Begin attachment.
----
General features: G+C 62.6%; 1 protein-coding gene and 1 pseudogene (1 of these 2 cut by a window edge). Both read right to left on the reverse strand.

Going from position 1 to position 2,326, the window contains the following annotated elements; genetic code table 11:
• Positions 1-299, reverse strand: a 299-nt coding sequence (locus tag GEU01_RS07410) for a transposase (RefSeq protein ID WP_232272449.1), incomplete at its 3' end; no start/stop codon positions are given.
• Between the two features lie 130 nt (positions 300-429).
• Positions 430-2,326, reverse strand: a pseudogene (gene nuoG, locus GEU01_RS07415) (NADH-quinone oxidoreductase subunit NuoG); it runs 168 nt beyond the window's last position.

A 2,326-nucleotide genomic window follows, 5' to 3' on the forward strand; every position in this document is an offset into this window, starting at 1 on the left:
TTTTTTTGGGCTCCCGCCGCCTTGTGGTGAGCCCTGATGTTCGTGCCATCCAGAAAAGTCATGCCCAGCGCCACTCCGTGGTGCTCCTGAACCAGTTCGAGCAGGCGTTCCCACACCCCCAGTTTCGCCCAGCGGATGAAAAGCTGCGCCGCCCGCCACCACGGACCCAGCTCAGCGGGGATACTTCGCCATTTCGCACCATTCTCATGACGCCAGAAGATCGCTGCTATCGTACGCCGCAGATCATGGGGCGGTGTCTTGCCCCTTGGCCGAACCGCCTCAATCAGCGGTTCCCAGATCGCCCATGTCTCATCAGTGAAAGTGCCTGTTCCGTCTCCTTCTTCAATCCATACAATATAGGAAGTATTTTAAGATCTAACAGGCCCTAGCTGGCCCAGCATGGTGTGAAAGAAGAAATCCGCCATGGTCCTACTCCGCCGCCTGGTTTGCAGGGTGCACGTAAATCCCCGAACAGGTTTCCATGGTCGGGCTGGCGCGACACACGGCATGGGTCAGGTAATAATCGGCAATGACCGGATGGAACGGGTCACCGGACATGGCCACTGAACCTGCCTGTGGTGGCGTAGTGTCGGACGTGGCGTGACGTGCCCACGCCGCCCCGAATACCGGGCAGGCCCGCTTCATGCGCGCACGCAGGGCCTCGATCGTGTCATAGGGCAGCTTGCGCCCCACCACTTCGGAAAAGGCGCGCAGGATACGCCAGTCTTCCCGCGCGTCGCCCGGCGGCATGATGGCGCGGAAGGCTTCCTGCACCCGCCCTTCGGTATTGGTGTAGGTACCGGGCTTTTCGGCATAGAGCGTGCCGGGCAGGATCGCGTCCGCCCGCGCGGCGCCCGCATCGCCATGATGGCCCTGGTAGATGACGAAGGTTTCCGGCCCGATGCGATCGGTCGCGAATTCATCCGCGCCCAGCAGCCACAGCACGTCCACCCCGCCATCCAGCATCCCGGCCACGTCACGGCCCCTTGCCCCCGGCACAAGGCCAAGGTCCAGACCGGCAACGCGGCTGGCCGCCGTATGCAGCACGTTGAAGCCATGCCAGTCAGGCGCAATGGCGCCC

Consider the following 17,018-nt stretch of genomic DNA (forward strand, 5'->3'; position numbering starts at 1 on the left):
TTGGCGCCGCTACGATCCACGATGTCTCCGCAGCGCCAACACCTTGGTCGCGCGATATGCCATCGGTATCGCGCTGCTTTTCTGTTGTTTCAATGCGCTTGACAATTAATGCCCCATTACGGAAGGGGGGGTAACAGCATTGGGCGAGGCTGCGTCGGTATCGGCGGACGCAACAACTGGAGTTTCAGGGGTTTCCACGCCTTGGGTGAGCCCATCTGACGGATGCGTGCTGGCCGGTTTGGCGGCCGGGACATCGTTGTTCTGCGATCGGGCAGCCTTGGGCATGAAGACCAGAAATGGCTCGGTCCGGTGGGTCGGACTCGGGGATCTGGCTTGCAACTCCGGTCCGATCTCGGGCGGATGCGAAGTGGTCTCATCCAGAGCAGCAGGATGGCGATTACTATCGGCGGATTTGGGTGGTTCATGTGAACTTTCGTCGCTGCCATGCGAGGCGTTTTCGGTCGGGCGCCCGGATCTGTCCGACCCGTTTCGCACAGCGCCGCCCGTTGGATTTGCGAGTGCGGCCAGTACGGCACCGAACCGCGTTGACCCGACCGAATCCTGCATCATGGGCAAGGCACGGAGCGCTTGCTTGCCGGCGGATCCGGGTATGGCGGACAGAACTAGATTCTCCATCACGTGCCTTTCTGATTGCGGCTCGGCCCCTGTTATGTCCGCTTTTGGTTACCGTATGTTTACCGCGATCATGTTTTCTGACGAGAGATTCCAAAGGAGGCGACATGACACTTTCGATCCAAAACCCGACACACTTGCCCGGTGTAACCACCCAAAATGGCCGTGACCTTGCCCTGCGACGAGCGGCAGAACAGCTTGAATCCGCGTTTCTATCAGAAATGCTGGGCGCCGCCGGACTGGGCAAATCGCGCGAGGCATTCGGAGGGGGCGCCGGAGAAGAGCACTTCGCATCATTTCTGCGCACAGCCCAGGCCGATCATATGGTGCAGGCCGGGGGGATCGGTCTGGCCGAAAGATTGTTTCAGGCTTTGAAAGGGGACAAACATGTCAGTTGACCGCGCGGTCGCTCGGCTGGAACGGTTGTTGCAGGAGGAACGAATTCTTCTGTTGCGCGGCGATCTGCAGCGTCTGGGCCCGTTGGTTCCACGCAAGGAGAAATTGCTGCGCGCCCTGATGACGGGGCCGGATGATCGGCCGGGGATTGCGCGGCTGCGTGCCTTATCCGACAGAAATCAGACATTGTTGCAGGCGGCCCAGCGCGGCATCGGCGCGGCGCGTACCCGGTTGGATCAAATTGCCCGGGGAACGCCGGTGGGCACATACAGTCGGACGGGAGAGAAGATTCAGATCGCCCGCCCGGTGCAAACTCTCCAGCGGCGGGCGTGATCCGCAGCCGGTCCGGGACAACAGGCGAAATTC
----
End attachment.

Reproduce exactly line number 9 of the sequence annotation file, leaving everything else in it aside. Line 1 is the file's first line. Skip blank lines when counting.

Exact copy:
TTGGCGCCGCTACGATCCACGATGTCTCCGCAGCGCCAACACCTTGGTCGCGCGATATGCCATCGGTATCGCGCTGCTTTTCTGTTGTTTCAATGCGCTTGACAATTAATGCCCCATTACGGAAGGGGGGGTAACAGCATTGGGCGAGGCTGCGTCGGTATCGGCGGACGCAACAACTGGAGTTTCAGGGGTTTCCACGCCTTGGGTGAGCCCATCTGACGGATGCGTGCTGGCCGGTTTGGCGGCCGGGACATCGTTGTTCTGCGATCGGGCAGCCTTGGGCATGAAGACCAGAAATGGCTCGGTCCGGTGGGTCGGACTCGGGGATCTGGCTTGCAACTCCGGTCCGATCTCGGGCGGATGCGAAGTGGTCTCATCCAGAGCAGCAGGATGGCGATTACTATCGGCGGATTTGGGTGGTTCATGTGAACTTTCGTCGCTGCCATGCGAGGCGTTTTCGGTCGGGCGCCCGGATCTGTCCGACCCGTTTCGCACAGCGCCGCCCGTTGGATTTGCGAGTGCGGCCAGTACGGCACCGAACCGCGTTGACCCGACCGAATCCTGCATCATGGGCAAGGCACGGAGCGCTTGCTTGCCGGCGGATCCGGGTATGGCGGACAGAACTAGATTCTCCATCACGTGCCTTTCTGATTGCGGCTCGGCCCCTGTTATGTCCGCTTTTGGTTACCGTATGTTTACCGCGATCATGTTTTCTGACGAGAGATTCCAAAGGAGGCGACATGACACTTTCGATCCAAAACCCGACACACTTGCCCGGTGTAACCACCCAAAATGGCCGTGACCTTGCCCTGCGACGAGCGGCAGAACAGCTTGAATCCGCGTTTCTATCAGAAATGCTGGGCGCCGCCGGACTGGGCAAATCGCGCGAGGCATTCGGAGGGGGCGCCGGAGAAGAGCACTTCGCATCATTTCTGCGCACAGCCCAGGCCGATCATATGGTGCAGGCCGGGGGGATCGGTCTGGCCGAAAGATTGTTTCAGGCTTTGAAAGGGGACAAACATGTCAGTTGACCGCGCGGTCGCTCGGCTGGAACGGTTGTTGCAGGAGGAACGAATTCTTCTGTTGCGCGGCGATCTGCAGCGTCTGGGCCCGTTGGTTCCACGCAAGGAGAAATTGCTGCGCGCCCTGATGACGGGGCCGGATGATCGGCCGGGGATTGCGCGGCTGCGTGCCTTATCCGACAGAAATCAGACATTGTTGCAGGCGGCCCAGCGCGGCATCGGCGCGGCGCGTACCCGGTTGGATCAAATTGCCCGGGGAACGCCGGTGGGCACATACAGTCGGACGGGAGAGAAGATTCAGATCGCCCGCCCGGTGCAAACTCTCCAGCGGCGGGCGTGATCCGCAGCCGGTCCGGGACAACAGGCGAAATTC